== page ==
DUAL listing remains the most viable option for local listed companies and the Zimbabwe Stock Exchange (ZSE) will not dump its plan to collaborate with other offshore bourses despite the 90-day moratorium on fungible stocks which is seen deterring investment, a top official has said.
By Melody Chikono
The ZSE was planning to collaborate other stock exchanges to enable local companies to raise foreign currency through dual listing in the face of deep-seated forex challenges before government introduced Statutory Instrument (SI) 142 which banned the use of the multi-currency system.
Through the instrument, the central bank went on to impose a 90-day moratorium on the disposal of dual listed securities or shares purchased by local and foreign investors on the ZSE to curb speculative tendencies and externalisation.
At the moment, the directive affects counters such as Old Mutual, Hippo, NMB, PPC, Hwange, Seed Co and Meikles.
The local bourse, which says it is not in total agreement with the government’s actions, is now courting the authorities to reach common ground.
ZSE CE Justin Bgoni told businessdigest this week that collaboration plans remain in place as the foreign currency situation remains unsolved.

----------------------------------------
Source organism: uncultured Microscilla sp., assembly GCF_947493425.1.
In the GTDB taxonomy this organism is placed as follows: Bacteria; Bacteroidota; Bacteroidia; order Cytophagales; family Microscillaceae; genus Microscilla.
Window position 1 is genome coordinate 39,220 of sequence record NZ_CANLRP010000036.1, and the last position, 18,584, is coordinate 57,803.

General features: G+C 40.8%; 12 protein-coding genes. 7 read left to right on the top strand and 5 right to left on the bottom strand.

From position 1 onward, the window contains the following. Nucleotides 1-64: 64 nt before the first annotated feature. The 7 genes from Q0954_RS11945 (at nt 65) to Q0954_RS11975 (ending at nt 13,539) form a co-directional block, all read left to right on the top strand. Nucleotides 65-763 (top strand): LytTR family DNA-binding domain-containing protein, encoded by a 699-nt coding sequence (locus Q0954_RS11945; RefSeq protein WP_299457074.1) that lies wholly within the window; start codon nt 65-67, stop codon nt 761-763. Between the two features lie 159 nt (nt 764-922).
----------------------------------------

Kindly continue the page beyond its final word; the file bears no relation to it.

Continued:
“We understand where the government was coming from in terms of the SI 142. We do not wholly agree with their actions and we continue to engage them to raise our concerns and reach a common position. We will continue with our plans as companies in the country need foreign currency and dual listing still remains a viable option,” he said.
Over the last couple of months, the stock market has largely trekked northwards on the back of risk aversion as Zimbabwe’s inflation hit new post-dollarisation highs amid a weakening exchange rate with stocks providing a safe haven cushioning investors from a depreciating currency.
Strong investor appetite for Old Mutual and other fungible stocks has in the past aided the recovery of equities as foreigners sought to exit their positions in the local market, but the 90-day vesting period could have consequences.
In the face of the 90-day moratorium, appetite for fungible stocks is seen going down and Bgoni said this adds to the already existing problems on the bourse.
“Our initial thoughts are that this will reduce the appetite for fungible stocks and the attractiveness of the market in general and the trend to date after the introduction has been lower as expected. Part of it is the 90-day vesting period that has just kicked in and the other is the uncertainty brought in by the change,” he said.
Bgoni added that the ZSE ultimately wanted the interbank forex market to be the exit mechanism for foreign investors.
Before the introduction of SI 142, participation of foreigners on the bourse had declined in reaction to government’s policy inconsistencies, especially in relation to currency reforms.